Here are a collection of quotes I found interesting from the book. A worthwhile read if you’re looking into offering your staff the ability to work remotely. A few golden nuggets to be sown here.
If you can’t let your employees work from home out of fear they’ll slack off without your supervision, you’re a babysitter, not a manager. Remote work is very likely the least of your problems.
This is teetering on obviousness, and a slight indicator of the level of knowledge assumed of the reader. Hint: “Little to none. They probably think this a newfangled fad!”
To successfully work with other people, you have to trust each other. A big part of this is trusting people to get their work done wherever they are, without supervision.
Keep in mind, the number one counter to distraction is interesting, fulfilling work.
False equality benefits nobody.
The whole point of innovation and disruption is doing things differently from those who came before you. Unless you do that, you won’t stand a chance.
The best cultures derive from actions people actually take, not the ones they write about in a mission statement. Newcomers to an organisation arrive their eyes open. They see how decisions are made, the care that’s taken, the way problems are fixed, and so forth.
There’s nothing more arrogant than taking up someone else’s time with a question you don’t need an answer to right now.
At 37signals, we’ve found that we need a good four hours of overlap to avoid collaboration delays and feel like a team
You’ll probably get far more done when only half of your workday overlaps with the rest of your team.
But here’s the thing: if you’re going to give it a shot, give it a real show. Try it for at least three months. You can even start with two days remote, three days in the office. Then, if it all goes well, flip it – two days in the office, three days remote.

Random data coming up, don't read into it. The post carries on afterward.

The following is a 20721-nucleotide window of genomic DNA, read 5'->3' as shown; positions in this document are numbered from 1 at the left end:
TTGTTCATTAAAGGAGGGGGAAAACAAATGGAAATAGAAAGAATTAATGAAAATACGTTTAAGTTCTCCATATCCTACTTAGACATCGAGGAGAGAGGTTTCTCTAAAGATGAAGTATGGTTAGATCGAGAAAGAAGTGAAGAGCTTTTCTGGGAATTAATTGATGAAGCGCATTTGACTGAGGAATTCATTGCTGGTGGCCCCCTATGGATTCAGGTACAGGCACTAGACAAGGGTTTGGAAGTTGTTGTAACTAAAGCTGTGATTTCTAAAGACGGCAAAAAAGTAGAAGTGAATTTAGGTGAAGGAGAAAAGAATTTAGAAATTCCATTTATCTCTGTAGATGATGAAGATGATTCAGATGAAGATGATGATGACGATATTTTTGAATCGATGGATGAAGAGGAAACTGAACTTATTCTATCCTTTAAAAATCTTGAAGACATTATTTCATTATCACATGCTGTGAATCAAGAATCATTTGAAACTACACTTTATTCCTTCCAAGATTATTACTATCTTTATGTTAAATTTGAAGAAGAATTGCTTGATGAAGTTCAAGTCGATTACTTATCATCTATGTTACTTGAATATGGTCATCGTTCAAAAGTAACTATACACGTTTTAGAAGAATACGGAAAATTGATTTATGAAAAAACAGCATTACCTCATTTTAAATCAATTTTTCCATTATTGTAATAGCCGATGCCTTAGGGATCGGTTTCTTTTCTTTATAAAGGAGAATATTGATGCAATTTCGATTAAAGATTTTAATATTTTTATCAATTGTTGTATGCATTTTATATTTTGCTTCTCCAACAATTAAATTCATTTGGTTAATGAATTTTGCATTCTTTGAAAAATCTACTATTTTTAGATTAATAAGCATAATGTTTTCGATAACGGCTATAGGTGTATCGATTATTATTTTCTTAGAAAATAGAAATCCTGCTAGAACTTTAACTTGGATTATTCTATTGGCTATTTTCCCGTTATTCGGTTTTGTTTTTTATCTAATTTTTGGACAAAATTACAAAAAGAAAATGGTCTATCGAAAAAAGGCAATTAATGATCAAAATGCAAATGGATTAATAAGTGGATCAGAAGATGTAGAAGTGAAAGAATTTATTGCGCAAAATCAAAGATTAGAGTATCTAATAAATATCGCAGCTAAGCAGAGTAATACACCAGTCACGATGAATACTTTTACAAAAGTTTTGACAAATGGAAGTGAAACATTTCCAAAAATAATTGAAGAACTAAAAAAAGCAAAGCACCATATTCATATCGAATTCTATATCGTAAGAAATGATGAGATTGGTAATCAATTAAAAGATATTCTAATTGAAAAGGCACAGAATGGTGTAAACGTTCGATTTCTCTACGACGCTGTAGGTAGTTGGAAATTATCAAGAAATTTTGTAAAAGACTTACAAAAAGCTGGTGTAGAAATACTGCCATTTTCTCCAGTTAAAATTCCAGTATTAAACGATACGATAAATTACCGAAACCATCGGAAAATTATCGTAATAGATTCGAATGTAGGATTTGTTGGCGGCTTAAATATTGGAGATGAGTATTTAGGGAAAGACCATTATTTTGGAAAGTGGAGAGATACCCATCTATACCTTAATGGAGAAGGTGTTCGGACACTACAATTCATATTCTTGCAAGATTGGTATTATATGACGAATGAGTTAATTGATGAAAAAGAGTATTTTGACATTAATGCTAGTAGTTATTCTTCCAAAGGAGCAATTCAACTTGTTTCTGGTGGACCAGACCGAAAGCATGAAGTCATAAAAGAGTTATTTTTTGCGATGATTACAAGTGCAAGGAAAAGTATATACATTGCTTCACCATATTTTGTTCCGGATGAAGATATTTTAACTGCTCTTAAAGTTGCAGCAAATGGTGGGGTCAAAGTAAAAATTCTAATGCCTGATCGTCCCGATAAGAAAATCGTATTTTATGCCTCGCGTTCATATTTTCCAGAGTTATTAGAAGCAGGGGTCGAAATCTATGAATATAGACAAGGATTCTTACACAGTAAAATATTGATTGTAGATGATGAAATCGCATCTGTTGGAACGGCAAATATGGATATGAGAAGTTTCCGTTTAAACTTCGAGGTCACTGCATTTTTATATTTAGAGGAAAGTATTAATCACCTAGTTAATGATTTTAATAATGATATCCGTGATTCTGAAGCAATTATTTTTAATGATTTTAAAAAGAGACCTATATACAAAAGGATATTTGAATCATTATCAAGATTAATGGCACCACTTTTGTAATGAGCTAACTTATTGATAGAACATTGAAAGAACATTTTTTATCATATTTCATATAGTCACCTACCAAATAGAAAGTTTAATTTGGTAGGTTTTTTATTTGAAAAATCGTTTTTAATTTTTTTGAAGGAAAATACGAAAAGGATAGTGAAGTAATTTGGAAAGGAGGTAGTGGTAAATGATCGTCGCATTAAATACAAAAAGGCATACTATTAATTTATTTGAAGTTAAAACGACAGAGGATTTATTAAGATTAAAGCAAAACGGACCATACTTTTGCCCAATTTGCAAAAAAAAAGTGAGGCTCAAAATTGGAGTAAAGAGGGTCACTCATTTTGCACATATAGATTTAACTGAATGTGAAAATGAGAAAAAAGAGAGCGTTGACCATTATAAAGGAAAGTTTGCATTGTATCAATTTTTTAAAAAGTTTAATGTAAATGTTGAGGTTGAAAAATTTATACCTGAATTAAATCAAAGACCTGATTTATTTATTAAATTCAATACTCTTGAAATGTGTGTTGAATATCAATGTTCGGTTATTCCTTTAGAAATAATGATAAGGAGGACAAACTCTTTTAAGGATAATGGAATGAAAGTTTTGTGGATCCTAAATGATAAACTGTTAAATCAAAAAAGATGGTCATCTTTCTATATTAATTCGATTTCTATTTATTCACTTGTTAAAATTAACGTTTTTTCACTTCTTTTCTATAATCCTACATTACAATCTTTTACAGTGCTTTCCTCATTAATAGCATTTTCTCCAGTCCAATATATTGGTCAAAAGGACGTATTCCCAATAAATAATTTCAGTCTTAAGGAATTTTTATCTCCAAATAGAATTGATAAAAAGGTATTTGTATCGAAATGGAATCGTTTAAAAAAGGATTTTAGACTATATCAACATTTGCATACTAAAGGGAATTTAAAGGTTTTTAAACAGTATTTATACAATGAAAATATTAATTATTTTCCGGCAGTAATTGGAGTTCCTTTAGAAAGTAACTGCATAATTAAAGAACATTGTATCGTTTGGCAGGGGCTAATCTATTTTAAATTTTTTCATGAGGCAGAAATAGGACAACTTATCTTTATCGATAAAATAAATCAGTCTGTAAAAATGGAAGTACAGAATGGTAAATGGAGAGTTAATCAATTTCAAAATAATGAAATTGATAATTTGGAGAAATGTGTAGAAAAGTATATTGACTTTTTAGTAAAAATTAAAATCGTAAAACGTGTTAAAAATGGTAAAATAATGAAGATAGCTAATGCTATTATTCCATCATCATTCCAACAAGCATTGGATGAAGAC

Forcing everyone into the office every day is an organisational SPoF (Single Point of Failure). If the office loses power or Internet or air conditioning, it’s no longer functional as a place to do work.
The company also encourages everyone to stay home during the peak of flu season or during scares like H1N1.
Meetings should be great, and they can be, but only if they are treated as a rare delicacy.
If you’re calling a meeting, you better be sure pulling seven people away from their work for an hour is worth seven hours of lost productivity.
Ask yourself at the end of the day if you feel like you’ve done a good days work. If not, go through the “Five Whys”. Treat that as an off day.
Remote workers, and establishing a “nexus” for your company (a legal term for having a taxable presence in the state)
Doing great work with great people is one of the most durable sources of happiness we humans can tap into. Stick with it.
Even for people with the best intentions, relations can go astray if the work gets stressful.
Sentiments are infectious, whether good or bad.
For remote workers; no asshole-y behaviour allowed, no drama allowed, no bad vibes allowed.
It’s a lot harder to fake your way as a remote worker. As the opportunities to schmooze in the office decrease, the focus on the work itself increases.
“Pre-hiring takes the form of a one or two week mini project. We usually pay around $1,500 for the mini project. If the candidate is unemployed they get a week. Otherwise they get 2 weeks. Make the project meaningful.
Meeting them in person. Narrow the field to about two or three final candidates. Then we’ll fly each in for a day. Since we already know we like their skills (otherwise they wouldn’t have gotten this far), the in person meeting his to determine if we like the “person.” The meeting is information – usually over lunch. Let the candidate go out with their potential team coworkers instead of their manager. It’s important that the team get a good feel for the person as they will be the ones working with a lot more than the manager.
After the candidate gets back from lunch, they’ll sit down with the manager, shoot the breeze a bit, and then they’re invited to hang out at the office for the rest of the day. They can work, observe, whatever.
If we offer them the job, we virtually shake hands, and invite them back to the office for their first few weeks on the job. this way they can get a bit more acclimated to the team, the culture, the faces, the names, etc. Once orientated, they can go back home with a solid introduction to the company.”
Formal annual reviews are usually to big picture to pick up on the small things.
Overwork is dangerous. 37signals fight it by giving everyone an additional weekday off between May and October.
Some people spend their mornings working remotely, then come into the office in the afternoon.